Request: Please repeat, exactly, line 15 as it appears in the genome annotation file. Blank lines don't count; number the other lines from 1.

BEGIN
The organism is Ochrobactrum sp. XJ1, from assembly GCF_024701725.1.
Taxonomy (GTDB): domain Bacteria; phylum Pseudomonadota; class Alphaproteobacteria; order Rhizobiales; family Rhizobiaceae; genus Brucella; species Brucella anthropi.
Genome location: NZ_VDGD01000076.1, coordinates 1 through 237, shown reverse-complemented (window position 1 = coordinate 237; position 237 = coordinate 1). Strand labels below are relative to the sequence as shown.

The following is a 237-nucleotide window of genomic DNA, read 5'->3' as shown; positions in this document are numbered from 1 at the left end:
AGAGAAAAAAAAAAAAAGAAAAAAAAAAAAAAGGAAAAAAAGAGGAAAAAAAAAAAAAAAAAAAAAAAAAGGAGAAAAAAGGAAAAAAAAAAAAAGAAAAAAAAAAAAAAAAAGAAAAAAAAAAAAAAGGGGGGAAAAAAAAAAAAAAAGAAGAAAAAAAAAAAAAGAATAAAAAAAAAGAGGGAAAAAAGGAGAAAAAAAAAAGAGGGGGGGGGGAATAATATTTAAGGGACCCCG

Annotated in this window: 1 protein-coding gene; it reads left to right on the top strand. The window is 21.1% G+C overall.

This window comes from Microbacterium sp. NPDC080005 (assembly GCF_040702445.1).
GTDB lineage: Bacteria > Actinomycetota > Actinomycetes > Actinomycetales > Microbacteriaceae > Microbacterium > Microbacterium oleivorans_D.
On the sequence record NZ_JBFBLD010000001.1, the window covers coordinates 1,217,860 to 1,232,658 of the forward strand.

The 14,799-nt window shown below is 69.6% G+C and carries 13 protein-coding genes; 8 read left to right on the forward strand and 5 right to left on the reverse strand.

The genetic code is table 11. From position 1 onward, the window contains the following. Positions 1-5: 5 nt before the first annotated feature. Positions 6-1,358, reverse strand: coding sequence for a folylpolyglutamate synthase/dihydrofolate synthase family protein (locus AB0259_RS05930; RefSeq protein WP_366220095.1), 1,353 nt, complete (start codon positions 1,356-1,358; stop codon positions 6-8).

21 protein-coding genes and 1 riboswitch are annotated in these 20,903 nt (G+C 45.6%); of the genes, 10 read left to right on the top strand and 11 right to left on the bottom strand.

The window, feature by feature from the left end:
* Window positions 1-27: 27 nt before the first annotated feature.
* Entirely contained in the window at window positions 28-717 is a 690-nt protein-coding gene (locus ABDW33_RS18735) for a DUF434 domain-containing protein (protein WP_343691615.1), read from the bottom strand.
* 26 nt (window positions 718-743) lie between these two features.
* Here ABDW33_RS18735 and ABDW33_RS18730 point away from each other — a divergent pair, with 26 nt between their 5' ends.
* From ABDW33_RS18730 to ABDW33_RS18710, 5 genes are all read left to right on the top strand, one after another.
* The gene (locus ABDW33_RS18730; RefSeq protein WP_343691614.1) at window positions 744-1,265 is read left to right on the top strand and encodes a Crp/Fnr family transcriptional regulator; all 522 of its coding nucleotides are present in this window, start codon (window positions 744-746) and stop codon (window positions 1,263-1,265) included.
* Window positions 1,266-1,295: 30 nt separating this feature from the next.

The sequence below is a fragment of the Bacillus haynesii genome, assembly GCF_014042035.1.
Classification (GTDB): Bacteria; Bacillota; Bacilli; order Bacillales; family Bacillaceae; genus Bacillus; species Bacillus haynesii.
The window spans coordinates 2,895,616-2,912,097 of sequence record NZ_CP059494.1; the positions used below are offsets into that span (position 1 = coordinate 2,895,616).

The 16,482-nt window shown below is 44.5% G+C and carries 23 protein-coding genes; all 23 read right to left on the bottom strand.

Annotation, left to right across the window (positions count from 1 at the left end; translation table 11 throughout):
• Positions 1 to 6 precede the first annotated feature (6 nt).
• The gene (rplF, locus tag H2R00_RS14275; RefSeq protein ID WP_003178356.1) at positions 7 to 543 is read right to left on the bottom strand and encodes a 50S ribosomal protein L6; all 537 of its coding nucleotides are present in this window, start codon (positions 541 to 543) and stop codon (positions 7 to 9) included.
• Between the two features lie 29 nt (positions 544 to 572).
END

* Entirely contained in the window at window positions 28-717 is a 690-nt protein-coding gene (locus ABDW33_RS18735) for a DUF434 domain-containing protein (protein WP_343691615.1), read from the bottom strand.